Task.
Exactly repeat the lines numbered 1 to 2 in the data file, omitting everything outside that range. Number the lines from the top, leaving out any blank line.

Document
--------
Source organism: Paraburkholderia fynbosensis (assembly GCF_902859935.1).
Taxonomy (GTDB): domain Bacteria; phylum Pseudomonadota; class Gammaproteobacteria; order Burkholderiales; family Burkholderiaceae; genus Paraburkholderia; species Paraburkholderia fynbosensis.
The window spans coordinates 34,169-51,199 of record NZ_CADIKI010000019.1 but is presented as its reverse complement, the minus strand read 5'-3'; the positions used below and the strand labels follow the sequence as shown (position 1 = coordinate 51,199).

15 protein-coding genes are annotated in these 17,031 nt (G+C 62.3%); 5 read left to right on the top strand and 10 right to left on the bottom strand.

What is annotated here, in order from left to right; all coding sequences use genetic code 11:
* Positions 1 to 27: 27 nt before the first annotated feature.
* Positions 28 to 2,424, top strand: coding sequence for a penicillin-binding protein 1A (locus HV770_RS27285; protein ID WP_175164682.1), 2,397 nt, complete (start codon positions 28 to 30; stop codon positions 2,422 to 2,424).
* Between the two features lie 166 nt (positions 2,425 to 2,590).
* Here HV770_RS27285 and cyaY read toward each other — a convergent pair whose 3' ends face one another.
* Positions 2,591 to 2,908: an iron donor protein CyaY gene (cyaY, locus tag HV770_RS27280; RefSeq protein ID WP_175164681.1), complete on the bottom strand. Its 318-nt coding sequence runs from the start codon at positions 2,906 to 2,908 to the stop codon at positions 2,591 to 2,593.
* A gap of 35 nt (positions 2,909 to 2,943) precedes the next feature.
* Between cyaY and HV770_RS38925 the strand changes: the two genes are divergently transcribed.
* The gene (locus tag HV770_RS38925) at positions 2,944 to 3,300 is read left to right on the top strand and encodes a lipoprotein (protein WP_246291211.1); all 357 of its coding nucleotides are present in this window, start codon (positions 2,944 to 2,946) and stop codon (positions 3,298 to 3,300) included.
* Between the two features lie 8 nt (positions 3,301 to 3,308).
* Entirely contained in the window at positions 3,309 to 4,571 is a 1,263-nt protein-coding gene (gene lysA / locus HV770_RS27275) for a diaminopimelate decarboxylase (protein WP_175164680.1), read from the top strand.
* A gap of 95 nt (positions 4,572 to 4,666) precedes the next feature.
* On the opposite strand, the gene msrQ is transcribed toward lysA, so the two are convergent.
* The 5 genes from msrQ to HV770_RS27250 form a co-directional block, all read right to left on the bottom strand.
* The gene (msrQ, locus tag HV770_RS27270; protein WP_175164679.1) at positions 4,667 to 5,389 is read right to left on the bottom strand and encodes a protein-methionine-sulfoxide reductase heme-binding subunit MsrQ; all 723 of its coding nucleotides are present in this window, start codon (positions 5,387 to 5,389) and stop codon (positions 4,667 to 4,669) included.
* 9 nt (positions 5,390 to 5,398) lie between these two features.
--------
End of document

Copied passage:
Source organism: Paraburkholderia fynbosensis (assembly GCF_902859935.1).
Taxonomy (GTDB): domain Bacteria; phylum Pseudomonadota; class Gammaproteobacteria; order Burkholderiales; family Burkholderiaceae; genus Paraburkholderia; species Paraburkholderia fynbosensis.